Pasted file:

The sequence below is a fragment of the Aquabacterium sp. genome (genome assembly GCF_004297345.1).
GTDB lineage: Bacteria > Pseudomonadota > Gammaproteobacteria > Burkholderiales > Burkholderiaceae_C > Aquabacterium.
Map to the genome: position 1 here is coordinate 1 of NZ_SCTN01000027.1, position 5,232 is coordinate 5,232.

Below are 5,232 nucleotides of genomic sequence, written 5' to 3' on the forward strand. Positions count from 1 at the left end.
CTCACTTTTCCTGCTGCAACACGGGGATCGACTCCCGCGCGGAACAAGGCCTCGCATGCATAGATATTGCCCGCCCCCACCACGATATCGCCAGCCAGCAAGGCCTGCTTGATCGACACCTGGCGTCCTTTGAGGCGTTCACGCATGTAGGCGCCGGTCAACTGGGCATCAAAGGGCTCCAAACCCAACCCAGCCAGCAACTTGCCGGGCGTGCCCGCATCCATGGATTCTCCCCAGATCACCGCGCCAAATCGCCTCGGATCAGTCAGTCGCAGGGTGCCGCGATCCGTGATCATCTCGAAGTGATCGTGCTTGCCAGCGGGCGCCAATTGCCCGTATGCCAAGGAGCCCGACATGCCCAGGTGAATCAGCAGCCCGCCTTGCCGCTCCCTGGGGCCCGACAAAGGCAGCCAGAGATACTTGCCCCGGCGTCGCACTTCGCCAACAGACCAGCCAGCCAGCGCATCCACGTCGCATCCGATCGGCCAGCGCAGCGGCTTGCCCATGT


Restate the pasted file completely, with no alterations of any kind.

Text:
The sequence below is a fragment of the Aquabacterium sp. genome (genome assembly GCF_004297345.1).
GTDB lineage: Bacteria > Pseudomonadota > Gammaproteobacteria > Burkholderiales > Burkholderiaceae_C > Aquabacterium.
Map to the genome: position 1 here is coordinate 1 of NZ_SCTN01000027.1, position 5,232 is coordinate 5,232.

Below are 5,232 nucleotides of genomic sequence, written 5' to 3' on the forward strand. Positions count from 1 at the left end.
CTCACTTTTCCTGCTGCAACACGGGGATCGACTCCCGCGCGGAACAAGGCCTCGCATGCATAGATATTGCCCGCCCCCACCACGATATCGCCAGCCAGCAAGGCCTGCTTGATCGACACCTGGCGTCCTTTGAGGCGTTCACGCATGTAGGCGCCGGTCAACTGGGCATCAAAGGGCTCCAAACCCAACCCAGCCAGCAACTTGCCGGGCGTGCCCGCATCCATGGATTCTCCCCAGATCACCGCGCCAAATCGCCTCGGATCAGTCAGTCGCAGGGTGCCGCGATCCGTGATCATCTCGAAGTGATCGTGCTTGCCAGCGGGCGCCAATTGCCCGTATGCCAAGGAGCCCGACATGCCCAGGTGAATCAGCAGCCCGCCTTGCCGCTCCCTGGGGCCCGACAAAGGCAGCCAGAGATACTTGCCCCGGCGTCGCACTTCGCCAACAGACCAGCCAGCCAGCGCATCCACGTCGCATCCGATCGGCCAGCGCAGCGGCTTGCCCATGT